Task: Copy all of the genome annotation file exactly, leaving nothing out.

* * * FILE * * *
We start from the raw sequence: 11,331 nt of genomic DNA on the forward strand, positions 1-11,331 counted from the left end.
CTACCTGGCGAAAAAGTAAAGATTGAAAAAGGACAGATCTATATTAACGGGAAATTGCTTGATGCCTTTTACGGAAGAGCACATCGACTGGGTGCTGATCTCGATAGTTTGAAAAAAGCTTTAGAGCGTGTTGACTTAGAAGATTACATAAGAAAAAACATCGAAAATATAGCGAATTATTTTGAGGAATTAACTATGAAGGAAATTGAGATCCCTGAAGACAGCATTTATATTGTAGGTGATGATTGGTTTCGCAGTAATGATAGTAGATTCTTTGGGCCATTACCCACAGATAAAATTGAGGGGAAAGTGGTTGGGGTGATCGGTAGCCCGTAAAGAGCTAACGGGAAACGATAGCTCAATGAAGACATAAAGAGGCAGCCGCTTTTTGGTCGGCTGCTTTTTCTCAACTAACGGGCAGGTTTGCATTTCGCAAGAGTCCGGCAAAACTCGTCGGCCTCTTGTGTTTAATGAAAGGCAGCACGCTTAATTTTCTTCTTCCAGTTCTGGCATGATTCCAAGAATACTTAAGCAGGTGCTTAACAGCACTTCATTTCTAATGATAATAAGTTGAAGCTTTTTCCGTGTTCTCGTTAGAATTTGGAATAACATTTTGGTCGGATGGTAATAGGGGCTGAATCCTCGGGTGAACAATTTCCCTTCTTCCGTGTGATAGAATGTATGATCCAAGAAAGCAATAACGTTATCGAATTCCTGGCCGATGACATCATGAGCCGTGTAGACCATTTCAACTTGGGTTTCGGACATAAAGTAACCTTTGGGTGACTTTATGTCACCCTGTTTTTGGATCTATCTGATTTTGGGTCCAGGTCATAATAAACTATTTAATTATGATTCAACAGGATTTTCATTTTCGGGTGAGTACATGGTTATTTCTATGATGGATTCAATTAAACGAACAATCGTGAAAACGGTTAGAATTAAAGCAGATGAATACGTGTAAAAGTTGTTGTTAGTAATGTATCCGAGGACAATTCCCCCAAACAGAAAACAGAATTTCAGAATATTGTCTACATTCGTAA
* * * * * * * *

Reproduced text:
We start from the raw sequence: 11,331 nt of genomic DNA on the forward strand, positions 1-11,331 counted from the left end.
CTACCTGGCGAAAAAGTAAAGATTGAAAAAGGACAGATCTATATTAACGGGAAATTGCTTGATGCCTTTTACGGAAGAGCACATCGACTGGGTGCTGATCTCGATAGTTTGAAAAAAGCTTTAGAGCGTGTTGACTTAGAAGATTACATAAGAAAAAACATCGAAAATATAGCGAATTATTTTGAGGAATTAACTATGAAGGAAATTGAGATCCCTGAAGACAGCATTTATATTGTAGGTGATGATTGGTTTCGCAGTAATGATAGTAGATTCTTTGGGCCATTACCCACAGATAAAATTGAGGGGAAAGTGGTTGGGGTGATCGGTAGCCCGTAAAGAGCTAACGGGAAACGATAGCTCAATGAAGACATAAAGAGGCAGCCGCTTTTTGGTCGGCTGCTTTTTCTCAACTAACGGGCAGGTTTGCATTTCGCAAGAGTCCGGCAAAACTCGTCGGCCTCTTGTGTTTAATGAAAGGCAGCACGCTTAATTTTCTTCTTCCAGTTCTGGCATGATTCCAAGAATACTTAAGCAGGTGCTTAACAGCACTTCATTTCTAATGATAATAAGTTGAAGCTTTTTCCGTGTTCTCGTTAGAATTTGGAATAACATTTTGGTCGGATGGTAATAGGGGCTGAATCCTCGGGTGAACAATTTCCCTTCTTCCGTGTGATAGAATGTATGATCCAAGAAAGCAATAACGTTATCGAATTCCTGGCCGATGACATCATGAGCCGTGTAGACCATTTCAACTTGGGTTTCGGACATAAAGTAACCTTTGGGTGACTTTATGTCACCCTGTTTTTGGATCTATCTGATTTTGGGTCCAGGTCATAATAAACTATTTAATTATGATTCAACAGGATTTTCATTTTCGGGTGAGTACATGGTTATTTCTATGATGGATTCAATTAAACGAACAATCGTGAAAACGGTTAGAATTAAAGCAGATGAATACGTGTAAAAGTTGTTGTTAGTAATGTATCCGAGGACAATTCCCCCAAACAGAAAACAGAATTTCAGAATATTGTCTACATTCGTAA